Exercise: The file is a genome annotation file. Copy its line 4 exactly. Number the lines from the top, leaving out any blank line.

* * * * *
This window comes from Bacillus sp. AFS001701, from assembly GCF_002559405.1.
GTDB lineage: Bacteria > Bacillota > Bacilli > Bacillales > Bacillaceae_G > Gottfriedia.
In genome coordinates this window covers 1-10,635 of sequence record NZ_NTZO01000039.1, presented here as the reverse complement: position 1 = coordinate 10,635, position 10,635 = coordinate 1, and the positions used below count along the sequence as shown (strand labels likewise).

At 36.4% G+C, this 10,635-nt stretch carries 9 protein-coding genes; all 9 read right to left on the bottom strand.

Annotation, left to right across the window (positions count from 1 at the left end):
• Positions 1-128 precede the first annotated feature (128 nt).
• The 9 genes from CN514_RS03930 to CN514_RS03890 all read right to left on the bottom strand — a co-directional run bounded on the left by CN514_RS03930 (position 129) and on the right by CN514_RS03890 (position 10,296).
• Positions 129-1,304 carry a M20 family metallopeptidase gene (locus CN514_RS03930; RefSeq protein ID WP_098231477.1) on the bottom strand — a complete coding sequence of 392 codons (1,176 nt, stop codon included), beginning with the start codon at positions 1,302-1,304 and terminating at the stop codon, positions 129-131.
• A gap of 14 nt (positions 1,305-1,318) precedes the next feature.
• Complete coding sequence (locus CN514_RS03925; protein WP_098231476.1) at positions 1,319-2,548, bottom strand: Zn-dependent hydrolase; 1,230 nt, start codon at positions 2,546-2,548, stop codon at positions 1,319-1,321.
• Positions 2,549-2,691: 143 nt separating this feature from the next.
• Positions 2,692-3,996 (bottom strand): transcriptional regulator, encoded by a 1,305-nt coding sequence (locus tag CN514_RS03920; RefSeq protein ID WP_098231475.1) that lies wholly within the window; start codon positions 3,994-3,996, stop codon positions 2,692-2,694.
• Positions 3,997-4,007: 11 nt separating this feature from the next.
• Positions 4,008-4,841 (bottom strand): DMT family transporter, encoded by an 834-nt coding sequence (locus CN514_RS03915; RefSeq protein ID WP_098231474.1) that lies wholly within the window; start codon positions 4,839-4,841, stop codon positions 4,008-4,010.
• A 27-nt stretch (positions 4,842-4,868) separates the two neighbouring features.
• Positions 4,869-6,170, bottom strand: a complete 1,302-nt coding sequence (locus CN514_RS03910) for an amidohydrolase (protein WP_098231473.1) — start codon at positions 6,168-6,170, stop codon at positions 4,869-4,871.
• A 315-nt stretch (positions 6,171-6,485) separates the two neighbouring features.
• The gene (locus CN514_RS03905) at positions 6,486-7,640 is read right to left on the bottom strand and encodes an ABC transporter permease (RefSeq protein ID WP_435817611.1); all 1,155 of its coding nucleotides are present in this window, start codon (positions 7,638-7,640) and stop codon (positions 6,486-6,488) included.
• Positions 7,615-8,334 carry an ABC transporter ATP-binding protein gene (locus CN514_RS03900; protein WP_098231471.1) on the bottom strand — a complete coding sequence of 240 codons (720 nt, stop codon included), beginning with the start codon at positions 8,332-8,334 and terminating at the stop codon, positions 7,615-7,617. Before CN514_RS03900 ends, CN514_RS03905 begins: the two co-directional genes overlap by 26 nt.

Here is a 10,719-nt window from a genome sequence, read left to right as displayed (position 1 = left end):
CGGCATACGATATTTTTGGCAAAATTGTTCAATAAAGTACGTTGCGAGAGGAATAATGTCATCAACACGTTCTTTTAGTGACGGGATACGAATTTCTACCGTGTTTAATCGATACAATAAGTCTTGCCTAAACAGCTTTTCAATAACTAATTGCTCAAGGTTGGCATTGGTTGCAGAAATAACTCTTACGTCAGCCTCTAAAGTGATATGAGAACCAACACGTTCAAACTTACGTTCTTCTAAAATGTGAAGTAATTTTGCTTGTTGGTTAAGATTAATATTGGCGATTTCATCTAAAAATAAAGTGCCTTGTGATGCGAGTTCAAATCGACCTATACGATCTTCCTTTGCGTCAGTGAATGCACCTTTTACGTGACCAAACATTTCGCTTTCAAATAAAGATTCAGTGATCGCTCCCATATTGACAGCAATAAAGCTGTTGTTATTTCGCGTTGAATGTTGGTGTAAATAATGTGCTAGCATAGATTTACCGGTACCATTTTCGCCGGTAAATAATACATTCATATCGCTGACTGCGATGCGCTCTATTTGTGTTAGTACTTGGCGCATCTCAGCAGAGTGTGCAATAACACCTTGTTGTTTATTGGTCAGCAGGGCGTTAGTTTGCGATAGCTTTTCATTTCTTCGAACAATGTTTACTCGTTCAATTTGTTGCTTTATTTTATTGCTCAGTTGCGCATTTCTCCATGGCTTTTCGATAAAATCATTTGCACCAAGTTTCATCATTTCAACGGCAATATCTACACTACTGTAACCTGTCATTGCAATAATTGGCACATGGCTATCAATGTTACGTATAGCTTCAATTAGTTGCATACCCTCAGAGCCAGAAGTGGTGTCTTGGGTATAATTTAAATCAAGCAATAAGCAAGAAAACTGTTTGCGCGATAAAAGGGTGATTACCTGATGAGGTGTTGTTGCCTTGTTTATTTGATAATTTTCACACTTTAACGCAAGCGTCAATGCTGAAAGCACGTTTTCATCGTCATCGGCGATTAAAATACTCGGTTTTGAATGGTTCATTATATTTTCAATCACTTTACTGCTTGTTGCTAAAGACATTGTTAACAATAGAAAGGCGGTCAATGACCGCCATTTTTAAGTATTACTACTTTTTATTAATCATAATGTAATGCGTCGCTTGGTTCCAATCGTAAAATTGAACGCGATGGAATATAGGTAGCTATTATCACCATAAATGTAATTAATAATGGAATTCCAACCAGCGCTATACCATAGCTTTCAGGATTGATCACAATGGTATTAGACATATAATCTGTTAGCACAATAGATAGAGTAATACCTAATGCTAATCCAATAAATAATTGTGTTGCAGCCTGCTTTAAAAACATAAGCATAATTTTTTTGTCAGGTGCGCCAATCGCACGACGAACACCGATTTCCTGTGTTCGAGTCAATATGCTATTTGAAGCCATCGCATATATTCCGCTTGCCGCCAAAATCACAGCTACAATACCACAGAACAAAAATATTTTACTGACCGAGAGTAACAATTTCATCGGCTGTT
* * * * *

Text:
At 36.4% G+C, this 10,635-nt stretch carries 9 protein-coding genes; all 9 read right to left on the bottom strand.